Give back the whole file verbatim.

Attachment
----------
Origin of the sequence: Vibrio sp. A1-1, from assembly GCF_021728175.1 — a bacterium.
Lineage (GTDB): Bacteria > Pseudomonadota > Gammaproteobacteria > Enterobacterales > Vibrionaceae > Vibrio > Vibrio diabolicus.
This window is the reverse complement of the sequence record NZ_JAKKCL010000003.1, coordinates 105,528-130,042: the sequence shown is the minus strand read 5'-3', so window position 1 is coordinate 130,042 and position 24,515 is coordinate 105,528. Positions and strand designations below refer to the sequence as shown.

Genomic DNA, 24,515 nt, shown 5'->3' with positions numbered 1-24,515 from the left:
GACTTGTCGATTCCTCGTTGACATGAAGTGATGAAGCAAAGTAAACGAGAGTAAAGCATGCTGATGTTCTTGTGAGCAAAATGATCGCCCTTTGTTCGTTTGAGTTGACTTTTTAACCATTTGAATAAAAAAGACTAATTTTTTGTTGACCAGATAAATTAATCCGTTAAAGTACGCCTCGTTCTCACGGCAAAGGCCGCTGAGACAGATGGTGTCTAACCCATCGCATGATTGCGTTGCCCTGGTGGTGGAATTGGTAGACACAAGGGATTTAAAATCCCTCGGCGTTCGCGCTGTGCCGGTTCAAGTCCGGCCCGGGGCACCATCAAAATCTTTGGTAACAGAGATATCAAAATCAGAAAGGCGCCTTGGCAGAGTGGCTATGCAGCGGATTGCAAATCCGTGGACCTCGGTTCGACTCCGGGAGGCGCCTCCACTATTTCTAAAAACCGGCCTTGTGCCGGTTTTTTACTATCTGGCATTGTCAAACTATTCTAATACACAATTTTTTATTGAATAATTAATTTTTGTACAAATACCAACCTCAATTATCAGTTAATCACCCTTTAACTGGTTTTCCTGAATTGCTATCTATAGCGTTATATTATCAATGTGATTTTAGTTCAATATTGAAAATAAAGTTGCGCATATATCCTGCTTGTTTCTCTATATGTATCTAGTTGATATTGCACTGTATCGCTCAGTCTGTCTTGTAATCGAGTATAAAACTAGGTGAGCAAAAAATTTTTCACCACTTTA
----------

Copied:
Origin of the sequence: Vibrio sp. A1-1, from assembly GCF_021728175.1 — a bacterium.
Lineage (GTDB): Bacteria > Pseudomonadota > Gammaproteobacteria > Enterobacterales > Vibrionaceae > Vibrio > Vibrio diabolicus.
This window is the reverse complement of the sequence record NZ_JAKKCL010000003.1, coordinates 105,528-130,042: the sequence shown is the minus strand read 5'-3', so window position 1 is coordinate 130,042 and position 24,515 is coordinate 105,528. Positions and strand designations below refer to the sequence as shown.

Genomic DNA, 24,515 nt, shown 5'->3' with positions numbered 1-24,515 from the left:
GACTTGTCGATTCCTCGTTGACATGAAGTGATGAAGCAAAGTAAACGAGAGTAAAGCATGCTGATGTTCTTGTGAGCAAAATGATCGCCCTTTGTTCGTTTGAGTTGACTTTTTAACCATTTGAATAAAAAAGACTAATTTTTTGTTGACCAGATAAATTAATCCGTTAAAGTACGCCTCGTTCTCACGGCAAAGGCCGCTGAGACAGATGGTGTCTAACCCATCGCATGATTGCGTTGCCCTGGTGGTGGAATTGGTAGACACAAGGGATTTAAAATCCCTCGGCGTTCGCGCTGTGCCGGTTCAAGTCCGGCCCGGGGCACCATCAAAATCTTTGGTAACAGAGATATCAAAATCAGAAAGGCGCCTTGGCAGAGTGGCTATGCAGCGGATTGCAAATCCGTGGACCTCGGTTCGACTCCGGGAGGCGCCTCCACTATTTCTAAAAACCGGCCTTGTGCCGGTTTTTTACTATCTGGCATTGTCAAACTATTCTAATACACAATTTTTTATTGAATAATTAATTTTTGTACAAATACCAACCTCAATTATCAGTTAATCACCCTTTAACTGGTTTTCCTGAATTGCTATCTATAGCGTTATATTATCAATGTGATTTTAGTTCAATATTGAAAATAAAGTTGCGCATATATCCTGCTTGTTTCTCTATATGTATCTAGTTGATATTGCACTGTATCGCTCAGTCTGTCTTGTAATCGAGTATAAAACTAGGTGAGCAAAAAATTTTTCACCACTTTA